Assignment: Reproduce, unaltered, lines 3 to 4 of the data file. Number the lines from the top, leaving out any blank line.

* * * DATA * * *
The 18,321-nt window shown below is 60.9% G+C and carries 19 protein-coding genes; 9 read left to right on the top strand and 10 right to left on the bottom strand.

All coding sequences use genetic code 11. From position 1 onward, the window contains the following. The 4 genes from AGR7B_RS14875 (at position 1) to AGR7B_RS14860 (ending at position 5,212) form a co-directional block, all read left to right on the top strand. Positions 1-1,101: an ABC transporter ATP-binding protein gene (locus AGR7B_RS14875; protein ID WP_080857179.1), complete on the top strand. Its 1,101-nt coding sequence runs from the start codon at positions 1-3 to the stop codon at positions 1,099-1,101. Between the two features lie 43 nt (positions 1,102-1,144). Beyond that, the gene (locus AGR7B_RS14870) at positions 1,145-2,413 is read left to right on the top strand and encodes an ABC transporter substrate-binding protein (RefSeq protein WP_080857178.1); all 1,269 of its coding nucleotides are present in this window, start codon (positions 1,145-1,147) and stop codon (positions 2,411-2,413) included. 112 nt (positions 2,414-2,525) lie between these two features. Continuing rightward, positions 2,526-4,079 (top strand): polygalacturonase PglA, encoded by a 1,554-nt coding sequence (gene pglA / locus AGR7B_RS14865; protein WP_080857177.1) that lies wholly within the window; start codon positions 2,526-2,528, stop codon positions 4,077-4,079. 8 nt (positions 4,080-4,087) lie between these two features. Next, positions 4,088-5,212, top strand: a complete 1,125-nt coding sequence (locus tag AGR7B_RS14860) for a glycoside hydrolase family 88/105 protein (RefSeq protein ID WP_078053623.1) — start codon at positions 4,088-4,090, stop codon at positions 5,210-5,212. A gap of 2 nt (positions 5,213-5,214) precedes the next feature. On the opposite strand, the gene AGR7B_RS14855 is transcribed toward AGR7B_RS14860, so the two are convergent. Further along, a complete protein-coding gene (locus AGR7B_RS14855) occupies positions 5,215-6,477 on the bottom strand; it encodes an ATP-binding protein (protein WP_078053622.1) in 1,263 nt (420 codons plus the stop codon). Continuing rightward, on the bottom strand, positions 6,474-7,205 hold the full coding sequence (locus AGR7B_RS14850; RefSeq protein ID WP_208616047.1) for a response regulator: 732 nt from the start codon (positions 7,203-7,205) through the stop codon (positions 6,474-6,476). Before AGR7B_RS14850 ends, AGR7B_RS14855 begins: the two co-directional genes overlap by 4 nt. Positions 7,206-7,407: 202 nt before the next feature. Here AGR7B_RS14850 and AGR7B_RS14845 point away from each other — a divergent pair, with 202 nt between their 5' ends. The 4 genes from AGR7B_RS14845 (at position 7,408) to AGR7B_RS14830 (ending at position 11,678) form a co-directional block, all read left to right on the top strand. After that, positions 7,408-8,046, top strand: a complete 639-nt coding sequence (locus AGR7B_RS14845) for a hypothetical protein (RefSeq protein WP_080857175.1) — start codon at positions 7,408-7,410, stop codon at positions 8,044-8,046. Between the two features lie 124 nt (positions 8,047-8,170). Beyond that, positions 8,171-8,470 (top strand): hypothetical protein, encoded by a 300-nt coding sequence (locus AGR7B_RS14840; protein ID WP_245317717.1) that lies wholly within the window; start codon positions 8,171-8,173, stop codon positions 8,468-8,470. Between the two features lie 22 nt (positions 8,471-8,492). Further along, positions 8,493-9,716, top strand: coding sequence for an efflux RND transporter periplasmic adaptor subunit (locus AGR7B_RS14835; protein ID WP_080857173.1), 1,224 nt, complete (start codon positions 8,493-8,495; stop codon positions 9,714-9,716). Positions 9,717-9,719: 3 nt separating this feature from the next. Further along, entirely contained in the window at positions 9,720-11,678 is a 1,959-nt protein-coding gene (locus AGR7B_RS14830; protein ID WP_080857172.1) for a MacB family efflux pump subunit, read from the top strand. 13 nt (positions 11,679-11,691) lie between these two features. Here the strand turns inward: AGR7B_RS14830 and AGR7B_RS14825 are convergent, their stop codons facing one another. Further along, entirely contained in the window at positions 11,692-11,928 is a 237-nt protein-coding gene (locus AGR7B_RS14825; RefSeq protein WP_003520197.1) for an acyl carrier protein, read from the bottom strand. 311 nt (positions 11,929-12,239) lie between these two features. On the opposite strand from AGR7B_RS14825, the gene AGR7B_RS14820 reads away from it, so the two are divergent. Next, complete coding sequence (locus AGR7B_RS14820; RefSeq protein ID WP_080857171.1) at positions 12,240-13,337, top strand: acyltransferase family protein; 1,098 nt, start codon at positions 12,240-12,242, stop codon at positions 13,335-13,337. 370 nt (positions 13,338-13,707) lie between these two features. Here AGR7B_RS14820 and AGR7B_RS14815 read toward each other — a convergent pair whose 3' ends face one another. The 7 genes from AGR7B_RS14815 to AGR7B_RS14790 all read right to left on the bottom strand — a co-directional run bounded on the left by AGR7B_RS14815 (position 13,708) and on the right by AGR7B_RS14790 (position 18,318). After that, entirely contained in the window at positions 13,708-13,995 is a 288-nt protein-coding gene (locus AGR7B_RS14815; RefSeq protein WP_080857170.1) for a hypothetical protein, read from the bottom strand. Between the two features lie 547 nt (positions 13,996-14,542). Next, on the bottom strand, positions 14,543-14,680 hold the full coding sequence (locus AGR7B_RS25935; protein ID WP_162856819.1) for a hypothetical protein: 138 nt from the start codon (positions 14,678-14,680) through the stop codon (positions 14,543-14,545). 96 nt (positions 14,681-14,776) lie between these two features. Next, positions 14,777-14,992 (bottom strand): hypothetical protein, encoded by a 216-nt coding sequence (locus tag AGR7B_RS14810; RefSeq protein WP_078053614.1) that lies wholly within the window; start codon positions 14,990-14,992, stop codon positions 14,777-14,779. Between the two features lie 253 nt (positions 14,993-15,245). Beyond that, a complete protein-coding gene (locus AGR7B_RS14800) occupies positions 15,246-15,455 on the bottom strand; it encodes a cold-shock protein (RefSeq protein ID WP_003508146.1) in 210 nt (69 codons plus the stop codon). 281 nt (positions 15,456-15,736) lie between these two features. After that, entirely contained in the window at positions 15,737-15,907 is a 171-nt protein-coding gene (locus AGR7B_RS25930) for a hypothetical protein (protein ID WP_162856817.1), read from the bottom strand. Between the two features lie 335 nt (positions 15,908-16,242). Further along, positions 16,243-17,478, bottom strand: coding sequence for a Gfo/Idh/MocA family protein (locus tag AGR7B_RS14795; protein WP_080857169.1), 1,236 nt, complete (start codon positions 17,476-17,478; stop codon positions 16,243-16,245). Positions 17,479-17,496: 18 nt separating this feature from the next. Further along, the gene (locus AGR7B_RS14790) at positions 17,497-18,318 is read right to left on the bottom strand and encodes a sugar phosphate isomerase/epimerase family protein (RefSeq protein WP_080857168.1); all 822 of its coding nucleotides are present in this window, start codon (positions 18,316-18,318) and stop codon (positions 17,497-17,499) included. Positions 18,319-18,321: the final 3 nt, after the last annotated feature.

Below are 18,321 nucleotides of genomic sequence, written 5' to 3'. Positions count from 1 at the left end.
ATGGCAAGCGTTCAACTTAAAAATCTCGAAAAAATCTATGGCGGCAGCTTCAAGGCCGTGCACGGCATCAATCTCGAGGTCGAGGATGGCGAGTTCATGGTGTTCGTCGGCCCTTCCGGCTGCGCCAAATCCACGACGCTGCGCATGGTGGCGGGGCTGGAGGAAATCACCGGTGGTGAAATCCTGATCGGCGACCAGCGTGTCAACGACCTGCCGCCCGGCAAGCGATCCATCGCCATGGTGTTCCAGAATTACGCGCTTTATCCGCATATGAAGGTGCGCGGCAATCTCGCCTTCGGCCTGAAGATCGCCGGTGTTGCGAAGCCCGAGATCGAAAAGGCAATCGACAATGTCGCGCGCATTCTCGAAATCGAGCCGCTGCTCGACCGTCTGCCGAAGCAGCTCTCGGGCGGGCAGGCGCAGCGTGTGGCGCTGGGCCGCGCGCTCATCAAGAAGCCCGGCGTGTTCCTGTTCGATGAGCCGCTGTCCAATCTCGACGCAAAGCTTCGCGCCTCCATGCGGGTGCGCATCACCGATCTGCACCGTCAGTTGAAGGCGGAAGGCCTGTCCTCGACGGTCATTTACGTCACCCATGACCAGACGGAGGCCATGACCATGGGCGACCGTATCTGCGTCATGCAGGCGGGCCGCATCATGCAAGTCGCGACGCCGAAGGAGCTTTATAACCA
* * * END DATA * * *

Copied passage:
Below are 18,321 nucleotides of genomic sequence, written 5' to 3'. Positions count from 1 at the left end.
ATGGCAAGCGTTCAACTTAAAAATCTCGAAAAAATCTATGGCGGCAGCTTCAAGGCCGTGCACGGCATCAATCTCGAGGTCGAGGATGGCGAGTTCATGGTGTTCGTCGGCCCTTCCGGCTGCGCCAAATCCACGACGCTGCGCATGGTGGCGGGGCTGGAGGAAATCACCGGTGGTGAAATCCTGATCGGCGACCAGCGTGTCAACGACCTGCCGCCCGGCAAGCGATCCATCGCCATGGTGTTCCAGAATTACGCGCTTTATCCGCATATGAAGGTGCGCGGCAATCTCGCCTTCGGCCTGAAGATCGCCGGTGTTGCGAAGCCCGAGATCGAAAAGGCAATCGACAATGTCGCGCGCATTCTCGAAATCGAGCCGCTGCTCGACCGTCTGCCGAAGCAGCTCTCGGGCGGGCAGGCGCAGCGTGTGGCGCTGGGCCGCGCGCTCATCAAGAAGCCCGGCGTGTTCCTGTTCGATGAGCCGCTGTCCAATCTCGACGCAAAGCTTCGCGCCTCCATGCGGGTGCGCATCACCGATCTGCACCGTCAGTTGAAGGCGGAAGGCCTGTCCTCGACGGTCATTTACGTCACCCATGACCAGACGGAGGCCATGACCATGGGCGACCGTATCTGCGTCATGCAGGCGGGCCGCATCATGCAAGTCGCGACGCCGAAGGAGCTTTATAACCA